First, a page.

“After our initial organizational shift, we noticed that team spirit was flagging. People’s tasks were so clearly defined that they no longer dared stray beyond them or experiment with new ideas. By stimulating our team-based way of working, we aim to emphasize our core strengths: intrapreneurship” explains Tom Dedecker, executive director of Threon.

Making the shift to agile

“We started to use the scrum methodology in October 2018,” explains Evy Vandenhouwe, project management consultant at Threon. “We work in monthly sprints, which we kick off with planning meetings. During these meetings, we take a look at what’s coming up in the month ahead, deciding what tasks to prioritize and how much we can commit to. But we also look back on what we’ve achieved during the previous month: what went well, what could have gone better, and how can we improve?”

“Our new structure consists of two main pillars: market-focused teams and knowledge-focused teams,” Evy continues. “The first teams take on the account management, write out proposals and check whether our solutions respond to market needs. The latter mainly work on expanding knowledge and services and exploring the possibilities offered by new tools.”

The winds of change, part two

But why this shift to agile so soon after the organizational change? “Our consultants get the chance to work one day a week on in-house projects, so we wanted to make that time count,” Stef Ceuppens, one of Evy’s fellow project management consultants, points out. “By transitioning to an agile culture, we allow consultants to focus on certain areas of expertise, encouraging them to deepen and broaden their knowledge both individually and as a group. They get to test out ideas, learn to prioritize tasks and work on the right projects at the right time. These are all valuable assets that lead to better customer service down the line. After all, since we’re implementing agile at our customers’ premises every day, it makes sense for us to use the methodology in house as well.”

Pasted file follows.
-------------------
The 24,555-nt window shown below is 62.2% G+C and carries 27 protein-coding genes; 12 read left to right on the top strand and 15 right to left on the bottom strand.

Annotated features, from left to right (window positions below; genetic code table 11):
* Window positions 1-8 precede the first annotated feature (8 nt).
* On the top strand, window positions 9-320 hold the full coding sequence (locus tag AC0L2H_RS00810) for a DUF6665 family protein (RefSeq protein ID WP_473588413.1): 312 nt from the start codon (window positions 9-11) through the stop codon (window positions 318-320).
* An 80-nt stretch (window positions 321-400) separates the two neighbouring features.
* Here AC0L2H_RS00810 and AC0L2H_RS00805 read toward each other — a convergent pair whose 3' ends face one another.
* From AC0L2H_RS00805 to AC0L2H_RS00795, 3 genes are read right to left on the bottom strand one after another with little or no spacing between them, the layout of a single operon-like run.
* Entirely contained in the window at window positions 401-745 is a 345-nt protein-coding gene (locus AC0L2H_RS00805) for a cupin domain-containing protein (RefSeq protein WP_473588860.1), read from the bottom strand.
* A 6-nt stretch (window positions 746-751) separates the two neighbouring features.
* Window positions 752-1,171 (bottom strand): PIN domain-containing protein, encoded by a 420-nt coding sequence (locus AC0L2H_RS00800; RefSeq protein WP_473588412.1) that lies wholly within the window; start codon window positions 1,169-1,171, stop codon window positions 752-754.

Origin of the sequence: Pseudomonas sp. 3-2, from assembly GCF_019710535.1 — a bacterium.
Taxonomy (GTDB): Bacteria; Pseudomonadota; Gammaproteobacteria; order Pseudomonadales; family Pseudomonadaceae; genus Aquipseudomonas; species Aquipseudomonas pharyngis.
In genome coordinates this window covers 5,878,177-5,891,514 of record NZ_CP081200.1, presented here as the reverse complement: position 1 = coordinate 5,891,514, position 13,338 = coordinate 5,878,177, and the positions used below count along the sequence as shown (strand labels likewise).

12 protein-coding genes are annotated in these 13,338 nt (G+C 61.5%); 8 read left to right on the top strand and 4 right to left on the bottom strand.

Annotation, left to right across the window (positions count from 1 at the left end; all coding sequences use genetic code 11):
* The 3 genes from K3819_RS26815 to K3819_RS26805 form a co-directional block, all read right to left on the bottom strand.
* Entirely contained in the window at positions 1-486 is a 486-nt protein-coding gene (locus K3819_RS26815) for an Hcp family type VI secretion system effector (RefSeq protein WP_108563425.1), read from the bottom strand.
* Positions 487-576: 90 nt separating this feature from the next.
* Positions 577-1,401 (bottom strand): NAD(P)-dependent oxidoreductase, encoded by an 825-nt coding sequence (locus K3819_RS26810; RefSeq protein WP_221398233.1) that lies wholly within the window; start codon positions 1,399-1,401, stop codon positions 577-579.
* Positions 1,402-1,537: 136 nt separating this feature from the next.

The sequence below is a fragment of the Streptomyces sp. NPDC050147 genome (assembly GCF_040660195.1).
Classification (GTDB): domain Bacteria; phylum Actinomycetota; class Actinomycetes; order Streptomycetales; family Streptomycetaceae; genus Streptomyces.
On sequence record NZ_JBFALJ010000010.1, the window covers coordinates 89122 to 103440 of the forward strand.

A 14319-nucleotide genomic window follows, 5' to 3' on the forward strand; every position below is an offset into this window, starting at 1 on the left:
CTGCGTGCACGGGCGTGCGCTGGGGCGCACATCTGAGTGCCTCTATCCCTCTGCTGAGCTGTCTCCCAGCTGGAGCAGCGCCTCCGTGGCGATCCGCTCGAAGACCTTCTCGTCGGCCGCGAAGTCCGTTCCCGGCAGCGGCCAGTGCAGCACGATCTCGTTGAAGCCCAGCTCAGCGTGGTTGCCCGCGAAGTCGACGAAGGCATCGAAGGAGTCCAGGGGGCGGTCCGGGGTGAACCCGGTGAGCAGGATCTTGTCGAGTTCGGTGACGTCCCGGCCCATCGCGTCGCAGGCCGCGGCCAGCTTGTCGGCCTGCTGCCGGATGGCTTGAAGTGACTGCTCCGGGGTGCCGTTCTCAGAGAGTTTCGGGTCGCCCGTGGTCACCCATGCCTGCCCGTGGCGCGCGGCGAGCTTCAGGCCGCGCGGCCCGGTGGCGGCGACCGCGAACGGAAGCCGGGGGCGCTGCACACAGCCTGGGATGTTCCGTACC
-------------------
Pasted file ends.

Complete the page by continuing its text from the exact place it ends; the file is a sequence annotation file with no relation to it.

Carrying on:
A constant learning curve

However, as is the case with any change trajectory, getting everyone on board wasn’t easy. “When there’s change, there’s always a lot of feedback, both positive and negative. It’s important to keep in mind that a lot of it is justified and deserves to be looked at,” adds Stef.

“That’s what we’re doing now: collecting feedback, listening to what our colleagues are saying and making changes accordingly. It’s a constant learning curve, but the important thing is that, on the whole, we all believe Threon is moving forward. We’re finally practicing what we preach, thanks to the joint efforts of all our consultants.”

As you can see, we now live, breathe and dream agile. You too? Then, you might be our next agile consultant!

Tom Dedecker

Tom Dedecker
CEO Threon

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